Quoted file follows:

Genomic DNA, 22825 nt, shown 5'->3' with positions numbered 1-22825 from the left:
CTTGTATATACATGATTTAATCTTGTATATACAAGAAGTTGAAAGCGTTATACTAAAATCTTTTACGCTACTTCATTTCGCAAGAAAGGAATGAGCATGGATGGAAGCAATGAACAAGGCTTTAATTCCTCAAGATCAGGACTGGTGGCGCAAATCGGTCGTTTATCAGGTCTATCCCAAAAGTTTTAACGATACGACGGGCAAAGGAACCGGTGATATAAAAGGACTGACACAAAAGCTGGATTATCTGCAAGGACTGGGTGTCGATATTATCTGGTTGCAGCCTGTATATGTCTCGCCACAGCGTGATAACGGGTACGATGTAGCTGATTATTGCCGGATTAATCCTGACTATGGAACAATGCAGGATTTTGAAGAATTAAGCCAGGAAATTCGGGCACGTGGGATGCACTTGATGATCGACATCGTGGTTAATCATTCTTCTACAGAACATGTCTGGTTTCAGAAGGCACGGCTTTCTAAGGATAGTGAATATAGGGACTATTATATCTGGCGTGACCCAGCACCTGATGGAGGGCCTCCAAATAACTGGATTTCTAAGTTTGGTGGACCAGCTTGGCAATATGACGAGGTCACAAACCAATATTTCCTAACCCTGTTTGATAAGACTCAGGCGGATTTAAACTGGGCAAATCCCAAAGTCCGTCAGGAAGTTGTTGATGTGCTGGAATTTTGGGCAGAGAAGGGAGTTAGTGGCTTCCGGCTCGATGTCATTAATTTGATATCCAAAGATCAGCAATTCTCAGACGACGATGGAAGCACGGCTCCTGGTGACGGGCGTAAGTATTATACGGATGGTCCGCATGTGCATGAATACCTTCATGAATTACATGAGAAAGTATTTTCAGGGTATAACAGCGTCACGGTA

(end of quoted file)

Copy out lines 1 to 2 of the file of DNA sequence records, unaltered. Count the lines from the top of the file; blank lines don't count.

Genomic DNA, 22825 nt, shown 5'->3' with positions numbered 1-22825 from the left:
CTTGTATATACATGATTTAATCTTGTATATACAAGAAGTTGAAAGCGTTATACTAAAATCTTTTACGCTACTTCATTTCGCAAGAAAGGAATGAGCATGGATGGAAGCAATGAACAAGGCTTTAATTCCTCAAGATCAGGACTGGTGGCGCAAATCGGTCGTTTATCAGGTCTATCCCAAAAGTTTTAACGATACGACGGGCAAAGGAACCGGTGATATAAAAGGACTGACACAAAAGCTGGATTATCTGCAAGGACTGGGTGTCGATATTATCTGGTTGCAGCCTGTATATGTCTCGCCACAGCGTGATAACGGGTACGATGTAGCTGATTATTGCCGGATTAATCCTGACTATGGAACAATGCAGGATTTTGAAGAATTAAGCCAGGAAATTCGGGCACGTGGGATGCACTTGATGATCGACATCGTGGTTAATCATTCTTCTACAGAACATGTCTGGTTTCAGAAGGCACGGCTTTCTAAGGATAGTGAATATAGGGACTATTATATCTGGCGTGACCCAGCACCTGATGGAGGGCCTCCAAATAACTGGATTTCTAAGTTTGGTGGACCAGCTTGGCAATATGACGAGGTCACAAACCAATATTTCCTAACCCTGTTTGATAAGACTCAGGCGGATTTAAACTGGGCAAATCCCAAAGTCCGTCAGGAAGTTGTTGATGTGCTGGAATTTTGGGCAGAGAAGGGAGTTAGTGGCTTCCGGCTCGATGTCATTAATTTGATATCCAAAGATCAGCAATTCTCAGACGACGATGGAAGCACGGCTCCTGGTGACGGGCGTAAGTATTATACGGATGGTCCGCATGTGCATGAATACCTTCATGAATTACATGAGAAAGTATTTTCAGGGTATAACAGCGTCACGGTA